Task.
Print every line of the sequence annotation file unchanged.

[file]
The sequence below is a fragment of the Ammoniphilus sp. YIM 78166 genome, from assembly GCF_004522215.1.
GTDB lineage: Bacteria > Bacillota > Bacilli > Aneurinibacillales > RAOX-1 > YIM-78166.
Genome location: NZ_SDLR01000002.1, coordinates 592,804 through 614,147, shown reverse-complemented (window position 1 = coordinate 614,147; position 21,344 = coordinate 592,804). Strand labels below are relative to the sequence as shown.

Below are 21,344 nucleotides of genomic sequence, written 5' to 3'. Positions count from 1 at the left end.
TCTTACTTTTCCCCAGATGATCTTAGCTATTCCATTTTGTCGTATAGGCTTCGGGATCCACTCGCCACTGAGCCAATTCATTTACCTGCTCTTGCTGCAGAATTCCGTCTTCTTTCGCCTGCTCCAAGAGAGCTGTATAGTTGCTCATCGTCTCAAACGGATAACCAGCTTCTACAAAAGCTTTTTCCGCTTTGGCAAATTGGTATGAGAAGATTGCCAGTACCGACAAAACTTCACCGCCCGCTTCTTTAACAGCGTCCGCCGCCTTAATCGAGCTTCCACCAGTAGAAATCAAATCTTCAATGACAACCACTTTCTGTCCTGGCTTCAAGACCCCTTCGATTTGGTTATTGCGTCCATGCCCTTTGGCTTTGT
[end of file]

The sequence below is a fragment of the Ammoniphilus sp. YIM 78166 genome, from assembly GCF_004522215.1.
GTDB lineage: Bacteria > Bacillota > Bacilli > Aneurinibacillales > RAOX-1 > YIM-78166.
Genome location: NZ_SDLR01000002.1, coordinates 592,804 through 614,147, shown reverse-complemented (window position 1 = coordinate 614,147; position 21,344 = coordinate 592,804). Strand labels below are relative to the sequence as shown.

Below are 21,344 nucleotides of genomic sequence, written 5' to 3'. Positions count from 1 at the left end.
TCTTACTTTTCCCCAGATGATCTTAGCTATTCCATTTTGTCGTATAGGCTTCGGGATCCACTCGCCACTGAGCCAATTCATTTACCTGCTCTTGCTGCAGAATTCCGTCTTCTTTCGCCTGCTCCAAGAGAGCTGTATAGTTGCTCATCGTCTCAAACGGATAACCAGCTTCTACAAAAGCTTTTTCCGCTTTGGCAAATTGGTATGAGAAGATTGCCAGTACCGACAAAACTTCACCGCCCGCTTCTTTAACAGCGTCCGCCGCCTTAATCGAGCTTCCACCAGTAGAAATCAAATCTTCAATGACAACCACTTTCTGTCCTGGCTTCAAGACCCCTTCGATTTGGTTATTGCGTCCATGCCCTTTGGCTTTGT